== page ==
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Volume 38, Number 2, April 2005

Predictors of mortality in Acinetobacter baumannii bacteremia

Hsin-Pai Chen, Te-Li Chen, Chung-Hsu Lai, Chang-Phone Fung, Wing-Wai Wong, Kwok-Woon Yu, Cheng-Yi Liu
Section of Infectious Diseases, Department of Medicine, Taipei Veterans General Hospital, Taipei; and Department Pathology and Laboratory Medicine, National Yang-Ming University, Taipei, Taiwan

Received: May 13, 2004    Revised: June 21, 2004    Accepted: July 30, 2004   


Corresponding author:

Dr. Chang-Phone Fung, Section of Infectious Diseases, Department of Medicine, Taipei Veterans General Hospital, 201, Shih-Pai Road, Section 2, Taipei 11217, Taiwan. E-mail: This e-mail address is being protected from spam bots, you need JavaScript enabled to view it




This study retrospectively investigated 149 episodes of Acinetobacter baumannii bacteremia which occurred during a 41-month period from September 1997 to January 2001. Bacteremia was nosocomial in 139 (93%) of the episodes and community-acquired in 10 (7%). Thirty three deaths (22.1%) were attributed to these episodes of A. baumannii bacteremia. The mean age of survivors was younger than that of patients who died of bacteremia (60.4 ± 19.9 vs 67.1 ± 17.4) but this result was not significant on univariate analysis (p=0.084). Previous intensive care unit stay was longer among survivors than among patients who died of bacteremia (9.5 vs 18 days, p=0.048). Factors associated with mortality included immunosuppression (p=0.019), shock (p=0.002), recent surgery (p=0.008), invasive procedures such as central venous catheterization (p=0.002), urinary catheterization (p=0.012), placement of a nasogastric tube (p<0.001), pulmonary catheterization (p=0.015), and mechanical ventilation (p=0.035). The number of underlying conditions (p=0.015) and invasive procedures (p<0.001) were positively correlated with mortality. Mortality was significantly associated with lower platelet count (p=0.001) and lower serum albumin concentration (p=0.005). Patients with catheter-related bacteremia had a high survival rate (96.2%), while survival rate was low in patients with infection originating from the respiratory tract (60.8%). Susceptibility testing by agar dilution test indicated that imipenem was the most effective antibiotic, followed by cefepime and ciprofloxacin. The mortality rate was lower in patients who received 1 or more antibiotics to which the isolates were susceptible, but this difference was not significant (p=0.197). On multivariate analysis, factors that independently correlated with mortality were increased age (p=0.003), immunosuppressive status (p=0.001), recent surgery (p=0.002), acute respiratory failure (p=0.004), acute renal failure (p=0.009) and septic shock (p<0.001). These findings highlight the importance of a treatment strategy based on risk stratification among patients with A. baumannii bacteremia.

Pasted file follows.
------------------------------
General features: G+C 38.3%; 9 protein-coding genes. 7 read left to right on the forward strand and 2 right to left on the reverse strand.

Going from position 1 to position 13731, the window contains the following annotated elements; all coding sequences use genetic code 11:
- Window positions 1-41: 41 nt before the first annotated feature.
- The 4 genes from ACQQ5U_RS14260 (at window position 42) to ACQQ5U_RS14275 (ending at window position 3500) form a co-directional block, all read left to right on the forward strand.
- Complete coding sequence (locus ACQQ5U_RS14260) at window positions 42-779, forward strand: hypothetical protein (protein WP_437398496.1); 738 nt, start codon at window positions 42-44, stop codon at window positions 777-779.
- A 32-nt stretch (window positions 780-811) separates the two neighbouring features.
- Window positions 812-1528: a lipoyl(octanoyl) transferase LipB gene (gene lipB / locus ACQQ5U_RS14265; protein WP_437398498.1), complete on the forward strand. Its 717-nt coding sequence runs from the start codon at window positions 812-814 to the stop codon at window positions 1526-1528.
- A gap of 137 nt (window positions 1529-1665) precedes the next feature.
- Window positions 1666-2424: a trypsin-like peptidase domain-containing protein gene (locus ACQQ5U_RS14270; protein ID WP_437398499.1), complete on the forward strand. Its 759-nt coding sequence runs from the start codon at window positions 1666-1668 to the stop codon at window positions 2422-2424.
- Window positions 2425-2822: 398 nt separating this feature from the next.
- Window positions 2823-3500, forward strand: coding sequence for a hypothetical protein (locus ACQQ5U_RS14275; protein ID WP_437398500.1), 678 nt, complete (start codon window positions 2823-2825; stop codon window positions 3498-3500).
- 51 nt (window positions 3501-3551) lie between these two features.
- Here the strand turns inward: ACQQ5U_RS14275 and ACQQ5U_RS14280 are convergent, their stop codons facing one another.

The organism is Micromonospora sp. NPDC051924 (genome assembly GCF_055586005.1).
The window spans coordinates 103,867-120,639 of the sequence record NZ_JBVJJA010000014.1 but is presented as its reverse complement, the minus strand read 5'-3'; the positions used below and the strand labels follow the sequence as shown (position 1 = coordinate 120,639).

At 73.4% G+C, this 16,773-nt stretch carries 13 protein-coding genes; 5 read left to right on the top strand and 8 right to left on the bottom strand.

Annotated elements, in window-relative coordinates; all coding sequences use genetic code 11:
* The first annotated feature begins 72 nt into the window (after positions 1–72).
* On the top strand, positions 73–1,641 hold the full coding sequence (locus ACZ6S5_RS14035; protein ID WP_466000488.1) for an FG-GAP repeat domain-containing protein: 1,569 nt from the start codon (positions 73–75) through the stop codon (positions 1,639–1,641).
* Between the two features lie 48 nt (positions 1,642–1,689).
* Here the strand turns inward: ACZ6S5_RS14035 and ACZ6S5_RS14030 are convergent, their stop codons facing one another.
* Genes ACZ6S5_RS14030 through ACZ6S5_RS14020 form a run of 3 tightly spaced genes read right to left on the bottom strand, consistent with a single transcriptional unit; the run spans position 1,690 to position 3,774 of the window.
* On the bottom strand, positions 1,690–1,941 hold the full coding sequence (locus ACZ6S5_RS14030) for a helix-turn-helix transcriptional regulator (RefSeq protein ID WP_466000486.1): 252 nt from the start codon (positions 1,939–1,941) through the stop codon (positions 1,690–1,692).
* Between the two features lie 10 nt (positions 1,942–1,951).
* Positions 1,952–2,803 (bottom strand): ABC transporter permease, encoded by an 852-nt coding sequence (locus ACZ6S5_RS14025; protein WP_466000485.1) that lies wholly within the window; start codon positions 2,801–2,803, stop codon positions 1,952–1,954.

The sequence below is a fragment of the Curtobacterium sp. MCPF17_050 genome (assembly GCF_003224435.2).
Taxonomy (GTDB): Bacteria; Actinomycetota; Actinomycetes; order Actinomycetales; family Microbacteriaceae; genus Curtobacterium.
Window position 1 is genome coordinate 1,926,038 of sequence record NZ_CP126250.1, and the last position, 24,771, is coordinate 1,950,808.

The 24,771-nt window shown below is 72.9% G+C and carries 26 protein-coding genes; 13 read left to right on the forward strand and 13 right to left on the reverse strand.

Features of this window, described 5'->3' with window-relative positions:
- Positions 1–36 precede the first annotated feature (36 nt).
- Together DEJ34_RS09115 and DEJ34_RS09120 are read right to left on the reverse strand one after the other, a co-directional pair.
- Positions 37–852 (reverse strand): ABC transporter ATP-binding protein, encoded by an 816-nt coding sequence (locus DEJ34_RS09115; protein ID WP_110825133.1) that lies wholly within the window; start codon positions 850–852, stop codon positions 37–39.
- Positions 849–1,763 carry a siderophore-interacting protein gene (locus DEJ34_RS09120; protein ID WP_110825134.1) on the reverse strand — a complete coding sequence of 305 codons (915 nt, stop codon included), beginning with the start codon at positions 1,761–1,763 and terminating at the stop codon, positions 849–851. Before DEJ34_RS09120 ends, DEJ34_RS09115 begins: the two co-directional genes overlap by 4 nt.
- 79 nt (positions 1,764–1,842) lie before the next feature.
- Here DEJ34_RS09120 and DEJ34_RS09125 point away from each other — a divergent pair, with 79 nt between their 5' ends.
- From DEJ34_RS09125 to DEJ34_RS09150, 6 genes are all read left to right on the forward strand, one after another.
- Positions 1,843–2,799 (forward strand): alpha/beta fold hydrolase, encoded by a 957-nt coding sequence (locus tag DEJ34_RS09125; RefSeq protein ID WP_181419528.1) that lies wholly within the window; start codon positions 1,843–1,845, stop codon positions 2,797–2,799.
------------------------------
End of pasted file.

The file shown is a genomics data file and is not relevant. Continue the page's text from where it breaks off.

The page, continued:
Key words:


Acinetobacter baumannii, bacteremia, mortality, retrospective studies, risk factors



J Microbiol Immunol Infect 2005;38:127-136.